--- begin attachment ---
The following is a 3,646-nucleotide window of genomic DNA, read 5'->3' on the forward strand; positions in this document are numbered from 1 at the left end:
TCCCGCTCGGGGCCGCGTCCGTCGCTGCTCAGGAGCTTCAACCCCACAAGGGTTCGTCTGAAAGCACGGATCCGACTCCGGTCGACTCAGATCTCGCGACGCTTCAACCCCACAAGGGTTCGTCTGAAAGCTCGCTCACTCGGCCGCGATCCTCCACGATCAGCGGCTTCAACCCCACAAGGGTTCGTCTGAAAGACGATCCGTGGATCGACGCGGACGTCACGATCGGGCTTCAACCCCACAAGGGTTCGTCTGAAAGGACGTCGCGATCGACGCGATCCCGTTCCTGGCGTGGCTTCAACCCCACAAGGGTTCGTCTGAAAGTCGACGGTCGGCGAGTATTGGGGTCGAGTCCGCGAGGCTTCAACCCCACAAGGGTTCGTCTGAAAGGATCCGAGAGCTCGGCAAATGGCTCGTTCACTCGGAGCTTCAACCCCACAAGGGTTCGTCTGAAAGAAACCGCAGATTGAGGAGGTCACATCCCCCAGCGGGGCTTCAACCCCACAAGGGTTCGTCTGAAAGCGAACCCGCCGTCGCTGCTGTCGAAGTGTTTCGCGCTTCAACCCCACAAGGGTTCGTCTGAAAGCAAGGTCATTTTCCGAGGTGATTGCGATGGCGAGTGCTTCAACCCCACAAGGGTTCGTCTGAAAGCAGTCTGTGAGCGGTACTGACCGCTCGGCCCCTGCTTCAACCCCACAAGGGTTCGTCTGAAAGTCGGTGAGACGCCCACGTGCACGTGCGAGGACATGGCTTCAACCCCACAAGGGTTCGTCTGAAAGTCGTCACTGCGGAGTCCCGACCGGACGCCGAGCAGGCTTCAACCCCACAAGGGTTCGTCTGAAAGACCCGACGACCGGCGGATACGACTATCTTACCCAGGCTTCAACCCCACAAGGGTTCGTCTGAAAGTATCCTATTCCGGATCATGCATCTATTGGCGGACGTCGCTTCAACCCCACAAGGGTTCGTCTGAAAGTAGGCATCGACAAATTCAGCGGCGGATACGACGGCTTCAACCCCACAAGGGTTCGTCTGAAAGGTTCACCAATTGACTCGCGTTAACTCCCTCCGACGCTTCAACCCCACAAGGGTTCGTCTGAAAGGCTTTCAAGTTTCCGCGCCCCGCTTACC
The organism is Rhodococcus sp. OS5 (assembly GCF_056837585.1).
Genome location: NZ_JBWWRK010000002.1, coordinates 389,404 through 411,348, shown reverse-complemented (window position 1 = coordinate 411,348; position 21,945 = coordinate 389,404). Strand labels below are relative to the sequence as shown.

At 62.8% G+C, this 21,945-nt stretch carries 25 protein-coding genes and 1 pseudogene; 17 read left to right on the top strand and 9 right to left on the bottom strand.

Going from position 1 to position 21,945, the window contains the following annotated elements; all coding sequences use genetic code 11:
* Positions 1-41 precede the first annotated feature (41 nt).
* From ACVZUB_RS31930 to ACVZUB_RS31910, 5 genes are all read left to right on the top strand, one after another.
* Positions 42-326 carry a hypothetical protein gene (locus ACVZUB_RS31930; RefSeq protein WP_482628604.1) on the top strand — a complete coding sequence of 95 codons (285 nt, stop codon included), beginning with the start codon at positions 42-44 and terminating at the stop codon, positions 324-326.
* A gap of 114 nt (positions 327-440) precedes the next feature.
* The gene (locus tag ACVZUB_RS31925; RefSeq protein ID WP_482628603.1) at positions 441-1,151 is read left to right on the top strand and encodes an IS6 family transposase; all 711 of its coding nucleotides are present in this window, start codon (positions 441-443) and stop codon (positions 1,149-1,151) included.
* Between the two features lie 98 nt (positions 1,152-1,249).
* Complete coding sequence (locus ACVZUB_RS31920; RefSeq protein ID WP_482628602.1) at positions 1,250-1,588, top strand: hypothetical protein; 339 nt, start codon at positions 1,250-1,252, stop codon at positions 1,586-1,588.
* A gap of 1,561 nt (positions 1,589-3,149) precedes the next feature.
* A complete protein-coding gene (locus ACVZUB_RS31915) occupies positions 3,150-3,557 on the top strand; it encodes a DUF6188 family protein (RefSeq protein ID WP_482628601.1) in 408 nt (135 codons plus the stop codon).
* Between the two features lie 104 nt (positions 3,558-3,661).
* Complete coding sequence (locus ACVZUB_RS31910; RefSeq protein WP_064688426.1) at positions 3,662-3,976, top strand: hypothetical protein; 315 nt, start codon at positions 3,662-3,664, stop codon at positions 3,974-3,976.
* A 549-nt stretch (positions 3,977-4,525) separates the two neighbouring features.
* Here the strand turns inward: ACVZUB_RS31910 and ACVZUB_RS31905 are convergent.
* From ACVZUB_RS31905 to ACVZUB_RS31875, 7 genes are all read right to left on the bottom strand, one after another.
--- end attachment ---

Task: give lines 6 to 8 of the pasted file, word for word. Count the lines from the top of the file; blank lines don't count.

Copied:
Going from position 1 to position 21,945, the window contains the following annotated elements; all coding sequences use genetic code 11:
* Positions 1-41 precede the first annotated feature (41 nt).
* From ACVZUB_RS31930 to ACVZUB_RS31910, 5 genes are all read left to right on the top strand, one after another.